Global EditionASIA 中文双语Français
Home / Culture / News and Feature

Guidelines boost confidence in culture

China Daily | Updated: 2021-04-15 14:00
Share - WeChat
Youngsters learn to maneuver the traditional shadow puppets in a primary school in Hefei, Anhui province. XIE CHEN/XINHUA

From the excitement around the recent excavation at the Sanxingdui Ruins site to the rising popularity of revolutionary sites in tourism and the emerging practice of celebrating Chinese Lunar New Year by visiting museums, traditional culture has revealed its abiding charm and taken on new appeal in China.

Behind the boom is a cultural confidence. The country's long-term commitment has been underpinning the inheritance and promotion of fine traditional elements. Guidelines on preserving and developing traditional culture were rolled out in the run-up to Spring Festival in 2017. It was the first document released by central authorities to address the issue. More recently, China unveiled key cultural initiatives for the next five years as part of national strategies to carry on traditions.

A dynamic and open-ended list, the latest version incorporated eight new projects on top of 15 erstwhile initiatives, covering ancient books, intangible cultural heritage, traditional music, the Yellow River culture, traditional Chinese medicine and other areas.

Thanks to four-year nationwide efforts to sort out cultural resources, a tiered system of intangible heritage has been established, spanning national, provincial, municipal and county levels. More than 100,000 items have been registered in the system, including 1,372 at the national level.

Twenty-three national cultural ecology protection zones have been set up or piloted to help develop traditional culture in areas with high concentrations of intangible cultural resources. The country has also put 135 historical and cultural cities under national-level protection in addition to 799 towns and villages and 6,819 village clusters. A total of 38,500 constructions have been identified as historical sites and a number of industrial complexes and cultural landmarks have made it to the protection system.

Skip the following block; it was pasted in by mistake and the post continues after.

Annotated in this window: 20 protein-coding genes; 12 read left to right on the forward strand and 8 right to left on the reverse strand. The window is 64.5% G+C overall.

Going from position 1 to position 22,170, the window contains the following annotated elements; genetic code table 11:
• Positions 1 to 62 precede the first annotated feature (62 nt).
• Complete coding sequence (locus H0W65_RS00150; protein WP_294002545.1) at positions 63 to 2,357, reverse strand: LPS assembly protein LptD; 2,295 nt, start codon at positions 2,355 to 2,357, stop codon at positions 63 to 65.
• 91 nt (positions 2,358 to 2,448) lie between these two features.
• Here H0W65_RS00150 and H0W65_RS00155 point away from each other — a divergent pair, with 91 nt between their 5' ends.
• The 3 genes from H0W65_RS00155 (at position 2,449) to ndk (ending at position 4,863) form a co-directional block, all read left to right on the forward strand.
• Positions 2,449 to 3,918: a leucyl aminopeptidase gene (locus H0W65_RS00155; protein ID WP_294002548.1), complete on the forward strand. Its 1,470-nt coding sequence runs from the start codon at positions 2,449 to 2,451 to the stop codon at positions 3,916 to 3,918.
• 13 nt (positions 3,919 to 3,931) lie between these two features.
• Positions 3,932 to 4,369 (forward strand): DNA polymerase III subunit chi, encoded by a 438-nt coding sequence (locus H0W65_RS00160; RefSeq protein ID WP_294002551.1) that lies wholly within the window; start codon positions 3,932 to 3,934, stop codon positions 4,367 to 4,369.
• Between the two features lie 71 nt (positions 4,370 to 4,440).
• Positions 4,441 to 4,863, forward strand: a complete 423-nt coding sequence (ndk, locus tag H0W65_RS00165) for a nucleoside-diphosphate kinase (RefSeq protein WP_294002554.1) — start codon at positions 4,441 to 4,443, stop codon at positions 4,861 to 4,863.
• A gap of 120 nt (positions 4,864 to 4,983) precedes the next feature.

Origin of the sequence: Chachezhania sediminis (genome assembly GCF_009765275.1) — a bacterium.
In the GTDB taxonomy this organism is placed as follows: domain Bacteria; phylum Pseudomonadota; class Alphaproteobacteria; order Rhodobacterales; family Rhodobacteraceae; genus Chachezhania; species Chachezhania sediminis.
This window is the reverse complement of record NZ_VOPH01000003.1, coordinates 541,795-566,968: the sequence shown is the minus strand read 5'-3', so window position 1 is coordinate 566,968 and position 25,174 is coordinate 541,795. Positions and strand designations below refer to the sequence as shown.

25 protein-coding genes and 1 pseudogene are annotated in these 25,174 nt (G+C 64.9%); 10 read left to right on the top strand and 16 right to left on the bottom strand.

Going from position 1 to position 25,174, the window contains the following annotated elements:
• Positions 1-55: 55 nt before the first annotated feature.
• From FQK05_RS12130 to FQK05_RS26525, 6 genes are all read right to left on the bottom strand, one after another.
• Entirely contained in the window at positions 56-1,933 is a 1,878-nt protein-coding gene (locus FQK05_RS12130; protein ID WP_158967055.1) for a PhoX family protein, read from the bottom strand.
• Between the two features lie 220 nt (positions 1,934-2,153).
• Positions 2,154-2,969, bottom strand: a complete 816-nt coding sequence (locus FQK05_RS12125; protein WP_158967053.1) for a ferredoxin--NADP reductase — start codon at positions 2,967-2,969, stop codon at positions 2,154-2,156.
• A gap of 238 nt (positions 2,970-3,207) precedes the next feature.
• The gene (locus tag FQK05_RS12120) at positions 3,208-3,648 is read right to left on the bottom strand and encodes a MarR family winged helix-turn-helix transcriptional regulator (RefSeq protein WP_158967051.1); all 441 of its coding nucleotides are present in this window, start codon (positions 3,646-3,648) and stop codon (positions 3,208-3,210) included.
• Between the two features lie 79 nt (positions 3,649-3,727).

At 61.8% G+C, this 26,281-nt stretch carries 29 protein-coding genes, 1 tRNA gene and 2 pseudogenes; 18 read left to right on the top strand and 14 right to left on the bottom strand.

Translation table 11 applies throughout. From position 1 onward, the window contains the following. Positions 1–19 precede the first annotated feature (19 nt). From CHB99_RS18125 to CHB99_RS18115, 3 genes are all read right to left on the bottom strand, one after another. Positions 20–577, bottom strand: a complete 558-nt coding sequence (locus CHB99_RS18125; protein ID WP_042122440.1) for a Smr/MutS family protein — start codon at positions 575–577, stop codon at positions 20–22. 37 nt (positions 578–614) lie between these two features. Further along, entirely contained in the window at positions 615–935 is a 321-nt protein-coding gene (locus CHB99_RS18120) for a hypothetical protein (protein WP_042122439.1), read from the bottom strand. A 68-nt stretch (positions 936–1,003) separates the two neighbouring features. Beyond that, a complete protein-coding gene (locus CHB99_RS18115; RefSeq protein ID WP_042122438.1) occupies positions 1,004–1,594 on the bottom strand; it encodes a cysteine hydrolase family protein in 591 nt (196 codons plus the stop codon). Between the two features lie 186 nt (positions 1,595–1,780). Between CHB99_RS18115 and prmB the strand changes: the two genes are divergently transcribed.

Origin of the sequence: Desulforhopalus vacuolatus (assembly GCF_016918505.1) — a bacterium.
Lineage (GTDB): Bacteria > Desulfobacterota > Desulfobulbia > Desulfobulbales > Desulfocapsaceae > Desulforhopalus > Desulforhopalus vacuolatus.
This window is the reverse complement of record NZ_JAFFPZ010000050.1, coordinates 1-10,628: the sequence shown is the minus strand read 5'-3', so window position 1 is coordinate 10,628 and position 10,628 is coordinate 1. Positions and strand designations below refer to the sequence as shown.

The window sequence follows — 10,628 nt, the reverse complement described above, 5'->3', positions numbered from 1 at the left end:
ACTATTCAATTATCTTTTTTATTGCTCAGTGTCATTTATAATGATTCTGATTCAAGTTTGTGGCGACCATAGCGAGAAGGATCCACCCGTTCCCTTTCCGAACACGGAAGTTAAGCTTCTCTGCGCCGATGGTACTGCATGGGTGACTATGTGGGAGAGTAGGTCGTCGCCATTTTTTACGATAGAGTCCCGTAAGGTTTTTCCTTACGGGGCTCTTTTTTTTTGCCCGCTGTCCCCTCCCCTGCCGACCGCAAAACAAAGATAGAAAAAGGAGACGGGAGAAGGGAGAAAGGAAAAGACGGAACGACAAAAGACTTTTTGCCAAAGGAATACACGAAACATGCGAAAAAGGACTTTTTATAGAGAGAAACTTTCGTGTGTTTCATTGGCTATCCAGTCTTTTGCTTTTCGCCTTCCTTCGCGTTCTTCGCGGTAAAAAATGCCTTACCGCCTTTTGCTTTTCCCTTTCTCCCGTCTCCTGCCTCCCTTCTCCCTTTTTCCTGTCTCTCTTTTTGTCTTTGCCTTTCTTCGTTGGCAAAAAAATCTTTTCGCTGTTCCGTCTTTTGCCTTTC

In terms of the protection of ancient books, 14 national or sector standards had been set up by 2020.Researchers logged data of more than 2.7 million works, completing 94 percent of the total task. More than 3.6 million pages were repaired and 72,000 volumes of digital resources were released.

Chinese Poetry Conference, a quiz show produced by the national broadcaster China Central Television, has crowned journal editors, high school students and even delivery personnel as champions, which shows that the appreciation of classical poems is a national pastime instead of being exclusive to the elite. With the sixth season well underway, the program has attracted a total of 3 billion views at home and abroad.

In a rare positive development resulting from the COVID-19 pandemic, the Palace Museum, Dunhuang and the Terracotta Warriors, among other cultural sites, have launched digital services for audiences in compliance with epidemic control efforts.

Empowered by cloud technology, antiques lying still in museums, historical sites scattered across the country and characters inscribed in ancient texts have come alive and woven themselves into the fabric of people's lives.

Protection of traditional culture even couples seamlessly with the country's poverty alleviation efforts. In Southwest China's Liangshan, home to the country's largest Yi community, ethnic embroidery, silver jewelry and lacquerware have helped locals move out of poverty.

More than 2,000 workshops have been set up across the country since 2016 to reduce poverty on the strength of intangible cultural heritage.

In the next five years, cultural databases are expected to become robust. Novel technologies will be deployed in heritage preservation. An array of literary works informed by Chinese culture is in the pipeline, and media integration and innovative platforms will give wings to cultural dissemination.


Most Popular
Copyright 1995 - . All rights reserved. The content (including but not limited to text, photo, multimedia information, etc) published in this site belongs to China Daily Information Co (CDIC). Without written authorization from CDIC, such content shall not be republished or used in any form. Note: Browsers with 1024*768 or higher resolution are suggested for this site.
License for publishing multimedia online 0108263

Registration Number: 130349